"The search for a scapegoat
is the easiest of all hunting expeditions."
-- Dwight D. Eisenhower
If you talked to me 25 years ago compared to today, you would see something along the lines of the difference between Dr. Jeckyll and Mr. Hyde. Of course, I would be Mr. Hyde today.
The transition has been gradual, and in the last few years, the transition is nearing completion. And, personally, I shout Hallelujah! with the utmost joy at this place, that in years past I didn't even realize could be occupied.
Now, it's not perfect yet. Completion or arrival doesn't mean perfection. It means that there is a certain maturity that has come where I have delighted in the cause of inner renewal, inner peace, and joy. I have finally understood blame and my previous need for it and where those thoughts come from. I am as free as a man can be in still having an ego.
This realization came to me a couple days ago. I was watching a documentary on Netflix called Fed-Up. It is what they call the obesity epidemic in this country. In every movie, whether documentary or fiction, there needs to be a protagonist and an antagonist. In this case, the protagonist is several who have the answers, and the antagonist is the food industry and members of government on their payroll. The protagonist is speaking on behalf of the so-called unknowing, unsophisticated victims, who are portrayed as powerless in the face of this ubiquitous foe.
It is easy to become upset by this and all portrayals like this. It's the old David and Goliath story with David not yet on the scene. If we are willing to blame, it is easy to blame wherever we may wander, whatever we may see or hear. But personal responsibility in choice? Well, it's in there but, "it's hard. It's so hard."
As I finished watching this movie, I realized that I wasn't going for it. I wasn't taking the bait. This movie, of course, has an agenda, and it is to move me to blame and away from personal responsibility. That's a very familiar place to me. I used to blame my stupid boss in the car business, the taxes, the government, the weather, the fill in the blank. It didn't matter. I blamed liberally. There was plenty to go around.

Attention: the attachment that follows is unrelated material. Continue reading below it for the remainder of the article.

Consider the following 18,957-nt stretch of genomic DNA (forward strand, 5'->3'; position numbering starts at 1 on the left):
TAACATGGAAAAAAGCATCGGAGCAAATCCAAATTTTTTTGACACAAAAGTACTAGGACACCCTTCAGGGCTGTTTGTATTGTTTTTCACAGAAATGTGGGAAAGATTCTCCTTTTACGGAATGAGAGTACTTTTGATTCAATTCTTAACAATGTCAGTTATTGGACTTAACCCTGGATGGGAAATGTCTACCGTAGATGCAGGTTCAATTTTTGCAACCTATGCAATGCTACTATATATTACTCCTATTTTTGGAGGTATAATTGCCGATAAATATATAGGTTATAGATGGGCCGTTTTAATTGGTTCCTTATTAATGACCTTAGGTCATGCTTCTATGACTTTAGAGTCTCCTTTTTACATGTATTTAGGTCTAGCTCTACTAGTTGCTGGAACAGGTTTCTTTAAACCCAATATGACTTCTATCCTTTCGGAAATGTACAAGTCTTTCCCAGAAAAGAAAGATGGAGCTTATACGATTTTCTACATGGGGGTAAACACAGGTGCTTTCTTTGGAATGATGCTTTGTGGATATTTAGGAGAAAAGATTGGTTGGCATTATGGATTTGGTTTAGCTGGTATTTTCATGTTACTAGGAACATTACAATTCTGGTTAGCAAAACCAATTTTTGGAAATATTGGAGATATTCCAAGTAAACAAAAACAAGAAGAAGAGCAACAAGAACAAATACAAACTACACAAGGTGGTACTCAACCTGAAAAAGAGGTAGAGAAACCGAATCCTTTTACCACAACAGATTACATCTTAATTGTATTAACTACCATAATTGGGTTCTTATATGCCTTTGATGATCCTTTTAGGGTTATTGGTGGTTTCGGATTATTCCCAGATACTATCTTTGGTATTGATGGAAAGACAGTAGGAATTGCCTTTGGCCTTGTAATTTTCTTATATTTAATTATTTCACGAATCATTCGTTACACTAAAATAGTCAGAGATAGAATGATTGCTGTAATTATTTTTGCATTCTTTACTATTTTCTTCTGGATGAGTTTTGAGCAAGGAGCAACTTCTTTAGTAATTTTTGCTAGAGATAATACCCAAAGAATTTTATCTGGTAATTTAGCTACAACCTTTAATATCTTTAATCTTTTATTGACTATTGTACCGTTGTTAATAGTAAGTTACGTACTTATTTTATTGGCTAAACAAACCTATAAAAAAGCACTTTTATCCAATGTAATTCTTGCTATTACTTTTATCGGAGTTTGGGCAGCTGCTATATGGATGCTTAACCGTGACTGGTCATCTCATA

Then, one day, I wanted to change that. I wanted to stop blaming others. I think I had always wanted to but it was 'hard.' It was acceptable to blame. The Daily News is full of blame on almost every single page. Back then I watched the TV news at least twice each night and it was full of blame, the sitcoms were full of blame. Heck, blame was everywhere I looked. But, I began to ask myself about my own personal responsibility. If I'm not responsible as in blaming others or circumstances or things, then I am just like a pinball in a pinball machine bouncing off this thing and that racking up points for my ego so that I could be blameless.
Is all those accusations in the movie true? Probably, but that isn't the point. The point became so clear to me, and that point is that regardless of the circumstances, we have personal choice in how we will think about anything. Viktor Frankl is quoted as saying, "Everything can be taken from a man but one thing: the last of the human freedoms-to choose one's attitude in any given set of circumstances, to choose one's own way."
What is required to give up blame is to allow others to make their own choices without any insistence that they satisfy me. You might say this is the definition of unconditional love. I say, absolutely. If we are loving people unconditionally, whatever they will do has no affect on me other than what I allow. This allowed me to see in the movie that people were getting what they were asking for, though they may do this unconsciously. They wanted fast and so fast food came into being. They wanted to not have to cook and so TV dinners came into being. The food industry is responding to what people want. If people didn't want it or didn't want to buy it, the food industry would have to do something different. They are only doing what they can to improve their lives by staying in business and growing, providing jobs and income for millions of people.
I go to the grocery store and I see all those processed foods. I don't blame them. I accept them. I rarely choose them for myself, but I don't insist that they not be there. In fact, I love the plethora of choices available to me. I learned this from Abraham, Esther Hicks back when they used to use a kitchen and a pie as an example. They would say that I go to my kitchen where I have every conceivable ingredient, and I decide I want a pie, and so I make my pie adding whatever I choose that I want to put in it. Then another says that there is Tabasco sauce in the kitchen and I don't want any of that to get in my pie, and Abraham says, just don't put it in your pie. And the other says, but I want it out of the kitchen because it might get into my pie. Abraham says it can't get into your pie unless you put it in your pie. And, well, you can see how this goes and how it relates to blaming others, wanting that which we don't like to be off the planet, and so much more. It is the stuff of war.
I could go on and yet I will end with the celebration I began with. I have come to a point in my life where I shout Hallelujah! at the top of my lungs for having completed this long journey of releasing the need for blame. My ego still wants to, but I no longer allow my ego to rule. I am in charge. My ego is an adviser, but not in charge. I love being in this place where I can still see all the blame going on and not feel any need to join with it.
This Is Genuine And Delightful Progress!
Spread Some Joy Today--as you learn how to release your joy along your own path.